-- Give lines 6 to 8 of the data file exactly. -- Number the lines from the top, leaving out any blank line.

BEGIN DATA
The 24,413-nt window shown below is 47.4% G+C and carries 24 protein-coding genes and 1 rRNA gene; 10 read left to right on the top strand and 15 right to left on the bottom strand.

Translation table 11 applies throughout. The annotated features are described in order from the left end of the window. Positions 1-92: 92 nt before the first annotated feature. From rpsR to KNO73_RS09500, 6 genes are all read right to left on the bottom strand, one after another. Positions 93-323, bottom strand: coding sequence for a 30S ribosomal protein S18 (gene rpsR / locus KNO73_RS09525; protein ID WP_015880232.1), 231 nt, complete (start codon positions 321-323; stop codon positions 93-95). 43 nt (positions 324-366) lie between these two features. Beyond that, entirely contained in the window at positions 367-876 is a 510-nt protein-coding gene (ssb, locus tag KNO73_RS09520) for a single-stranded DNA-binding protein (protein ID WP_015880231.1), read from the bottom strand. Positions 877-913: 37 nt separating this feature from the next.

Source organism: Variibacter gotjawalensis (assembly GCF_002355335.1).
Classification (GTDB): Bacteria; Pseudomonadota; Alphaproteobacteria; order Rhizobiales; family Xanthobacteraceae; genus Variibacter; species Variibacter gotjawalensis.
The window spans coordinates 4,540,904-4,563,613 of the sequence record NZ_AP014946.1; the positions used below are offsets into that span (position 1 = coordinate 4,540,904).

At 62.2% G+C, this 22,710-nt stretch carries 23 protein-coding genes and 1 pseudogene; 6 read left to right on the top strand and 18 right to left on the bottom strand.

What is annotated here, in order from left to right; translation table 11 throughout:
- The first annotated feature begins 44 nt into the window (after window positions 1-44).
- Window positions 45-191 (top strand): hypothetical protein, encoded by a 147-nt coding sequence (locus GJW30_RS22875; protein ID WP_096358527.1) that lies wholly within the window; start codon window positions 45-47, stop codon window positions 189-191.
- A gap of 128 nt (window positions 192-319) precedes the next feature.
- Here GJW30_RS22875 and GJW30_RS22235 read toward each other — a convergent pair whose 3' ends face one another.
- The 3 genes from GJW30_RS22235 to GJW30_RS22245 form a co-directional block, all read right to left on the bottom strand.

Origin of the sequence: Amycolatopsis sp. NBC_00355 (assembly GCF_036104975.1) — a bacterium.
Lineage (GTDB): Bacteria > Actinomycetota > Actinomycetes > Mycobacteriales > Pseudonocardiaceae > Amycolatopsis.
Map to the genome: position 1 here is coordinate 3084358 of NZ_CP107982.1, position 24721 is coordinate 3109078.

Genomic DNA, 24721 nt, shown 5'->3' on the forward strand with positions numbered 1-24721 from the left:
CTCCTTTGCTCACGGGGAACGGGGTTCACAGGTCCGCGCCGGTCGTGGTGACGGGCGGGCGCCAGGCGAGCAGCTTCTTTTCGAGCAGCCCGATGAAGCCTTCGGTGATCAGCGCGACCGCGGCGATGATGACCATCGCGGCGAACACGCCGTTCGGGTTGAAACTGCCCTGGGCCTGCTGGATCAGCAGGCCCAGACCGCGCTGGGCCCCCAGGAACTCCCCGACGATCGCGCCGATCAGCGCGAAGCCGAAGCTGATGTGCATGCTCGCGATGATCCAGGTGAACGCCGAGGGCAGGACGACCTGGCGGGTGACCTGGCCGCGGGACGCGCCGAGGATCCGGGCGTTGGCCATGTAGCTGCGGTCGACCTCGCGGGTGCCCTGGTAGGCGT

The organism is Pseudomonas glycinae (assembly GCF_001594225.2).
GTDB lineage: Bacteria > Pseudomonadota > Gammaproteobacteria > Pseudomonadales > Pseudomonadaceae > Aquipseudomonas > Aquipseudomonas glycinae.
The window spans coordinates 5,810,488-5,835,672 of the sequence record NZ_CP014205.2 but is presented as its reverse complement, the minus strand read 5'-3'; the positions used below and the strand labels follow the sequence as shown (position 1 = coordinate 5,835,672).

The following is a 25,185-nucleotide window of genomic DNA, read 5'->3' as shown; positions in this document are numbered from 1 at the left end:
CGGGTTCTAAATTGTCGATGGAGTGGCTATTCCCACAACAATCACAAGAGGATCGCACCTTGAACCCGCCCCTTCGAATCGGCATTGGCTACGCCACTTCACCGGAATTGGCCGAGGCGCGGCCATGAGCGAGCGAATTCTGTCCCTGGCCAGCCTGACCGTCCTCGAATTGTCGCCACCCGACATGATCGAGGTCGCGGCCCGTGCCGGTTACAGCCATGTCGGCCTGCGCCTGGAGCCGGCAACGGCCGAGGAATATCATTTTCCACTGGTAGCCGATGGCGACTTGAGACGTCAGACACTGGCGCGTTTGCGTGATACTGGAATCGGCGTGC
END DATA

At 62.2% G+C, this 22,710-nt stretch carries 23 protein-coding genes and 1 pseudogene; 6 read left to right on the top strand and 18 right to left on the bottom strand.

What is annotated here, in order from left to right; translation table 11 throughout:
- The first annotated feature begins 44 nt into the window (after window positions 1-44).